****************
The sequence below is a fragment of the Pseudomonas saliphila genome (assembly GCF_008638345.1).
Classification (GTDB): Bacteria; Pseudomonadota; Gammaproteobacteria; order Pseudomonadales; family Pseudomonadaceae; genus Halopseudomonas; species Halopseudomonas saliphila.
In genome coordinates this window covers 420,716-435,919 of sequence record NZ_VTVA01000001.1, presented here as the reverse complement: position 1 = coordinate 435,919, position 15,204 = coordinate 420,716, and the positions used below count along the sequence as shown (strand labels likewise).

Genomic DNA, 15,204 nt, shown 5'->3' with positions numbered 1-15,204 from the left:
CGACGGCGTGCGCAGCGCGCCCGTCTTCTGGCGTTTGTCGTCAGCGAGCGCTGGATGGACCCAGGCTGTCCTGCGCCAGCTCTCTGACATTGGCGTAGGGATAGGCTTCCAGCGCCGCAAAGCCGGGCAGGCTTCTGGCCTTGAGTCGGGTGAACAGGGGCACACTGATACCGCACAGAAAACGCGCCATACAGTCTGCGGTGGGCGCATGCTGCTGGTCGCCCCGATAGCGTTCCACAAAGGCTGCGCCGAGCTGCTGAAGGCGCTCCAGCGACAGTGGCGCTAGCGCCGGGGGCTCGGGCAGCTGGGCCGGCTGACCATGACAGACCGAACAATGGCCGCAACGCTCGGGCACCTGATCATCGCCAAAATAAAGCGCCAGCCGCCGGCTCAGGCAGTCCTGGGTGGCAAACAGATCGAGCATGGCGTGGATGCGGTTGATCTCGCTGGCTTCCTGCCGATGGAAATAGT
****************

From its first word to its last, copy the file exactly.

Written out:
The sequence below is a fragment of the Pseudomonas saliphila genome (assembly GCF_008638345.1).
Classification (GTDB): Bacteria; Pseudomonadota; Gammaproteobacteria; order Pseudomonadales; family Pseudomonadaceae; genus Halopseudomonas; species Halopseudomonas saliphila.
In genome coordinates this window covers 420,716-435,919 of sequence record NZ_VTVA01000001.1, presented here as the reverse complement: position 1 = coordinate 435,919, position 15,204 = coordinate 420,716, and the positions used below count along the sequence as shown (strand labels likewise).

Genomic DNA, 15,204 nt, shown 5'->3' with positions numbered 1-15,204 from the left:
CGACGGCGTGCGCAGCGCGCCCGTCTTCTGGCGTTTGTCGTCAGCGAGCGCTGGATGGACCCAGGCTGTCCTGCGCCAGCTCTCTGACATTGGCGTAGGGATAGGCTTCCAGCGCCGCAAAGCCGGGCAGGCTTCTGGCCTTGAGTCGGGTGAACAGGGGCACACTGATACCGCACAGAAAACGCGCCATACAGTCTGCGGTGGGCGCATGCTGCTGGTCGCCCCGATAGCGTTCCACAAAGGCTGCGCCGAGCTGCTGAAGGCGCTCCAGCGACAGTGGCGCTAGCGCCGGGGGCTCGGGCAGCTGGGCCGGCTGACCATGACAGACCGAACAATGGCCGCAACGCTCGGGCACCTGATCATCGCCAAAATAAAGCGCCAGCCGCCGGCTCAGGCAGTCCTGGGTGGCAAACAGATCGAGCATGGCGTGGATGCGGTTGATCTCGCTGGCTTCCTGCCGATGGAAATAGT